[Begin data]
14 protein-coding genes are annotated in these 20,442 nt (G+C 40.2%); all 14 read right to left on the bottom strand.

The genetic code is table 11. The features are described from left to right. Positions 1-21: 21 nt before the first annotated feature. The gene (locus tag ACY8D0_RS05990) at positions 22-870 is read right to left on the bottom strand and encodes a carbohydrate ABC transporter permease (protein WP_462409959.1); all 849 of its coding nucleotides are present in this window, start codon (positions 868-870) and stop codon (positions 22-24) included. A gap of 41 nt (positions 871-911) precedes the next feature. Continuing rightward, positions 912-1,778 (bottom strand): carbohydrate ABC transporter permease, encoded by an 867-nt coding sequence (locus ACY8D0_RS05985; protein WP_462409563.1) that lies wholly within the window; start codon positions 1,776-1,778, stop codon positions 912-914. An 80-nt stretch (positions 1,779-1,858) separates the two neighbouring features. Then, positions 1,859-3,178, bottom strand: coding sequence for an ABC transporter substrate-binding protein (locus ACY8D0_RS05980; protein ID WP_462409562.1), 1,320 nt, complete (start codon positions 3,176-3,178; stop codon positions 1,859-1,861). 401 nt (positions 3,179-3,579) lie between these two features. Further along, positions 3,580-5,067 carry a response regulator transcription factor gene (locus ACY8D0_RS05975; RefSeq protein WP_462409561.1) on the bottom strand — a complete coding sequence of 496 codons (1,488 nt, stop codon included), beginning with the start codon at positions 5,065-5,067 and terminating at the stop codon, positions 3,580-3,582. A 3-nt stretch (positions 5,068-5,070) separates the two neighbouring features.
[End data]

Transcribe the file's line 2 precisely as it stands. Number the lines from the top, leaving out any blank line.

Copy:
The genetic code is table 11. The features are described from left to right. Positions 1-21: 21 nt before the first annotated feature. The gene (locus tag ACY8D0_RS05990) at positions 22-870 is read right to left on the bottom strand and encodes a carbohydrate ABC transporter permease (protein WP_462409959.1); all 849 of its coding nucleotides are present in this window, start codon (positions 868-870) and stop codon (positions 22-24) included. A gap of 41 nt (positions 871-911) precedes the next feature. Continuing rightward, positions 912-1,778 (bottom strand): carbohydrate ABC transporter permease, encoded by an 867-nt coding sequence (locus ACY8D0_RS05985; protein WP_462409563.1) that lies wholly within the window; start codon positions 1,776-1,778, stop codon positions 912-914. An 80-nt stretch (positions 1,779-1,858) separates the two neighbouring features. Then, positions 1,859-3,178, bottom strand: coding sequence for an ABC transporter substrate-binding protein (locus ACY8D0_RS05980; protein ID WP_462409562.1), 1,320 nt, complete (start codon positions 3,176-3,178; stop codon positions 1,859-1,861). 401 nt (positions 3,179-3,579) lie between these two features. Further along, positions 3,580-5,067 carry a response regulator transcription factor gene (locus ACY8D0_RS05975; RefSeq protein WP_462409561.1) on the bottom strand — a complete coding sequence of 496 codons (1,488 nt, stop codon included), beginning with the start codon at positions 5,065-5,067 and terminating at the stop codon, positions 3,580-3,582. A 3-nt stretch (positions 5,068-5,070) separates the two neighbouring features.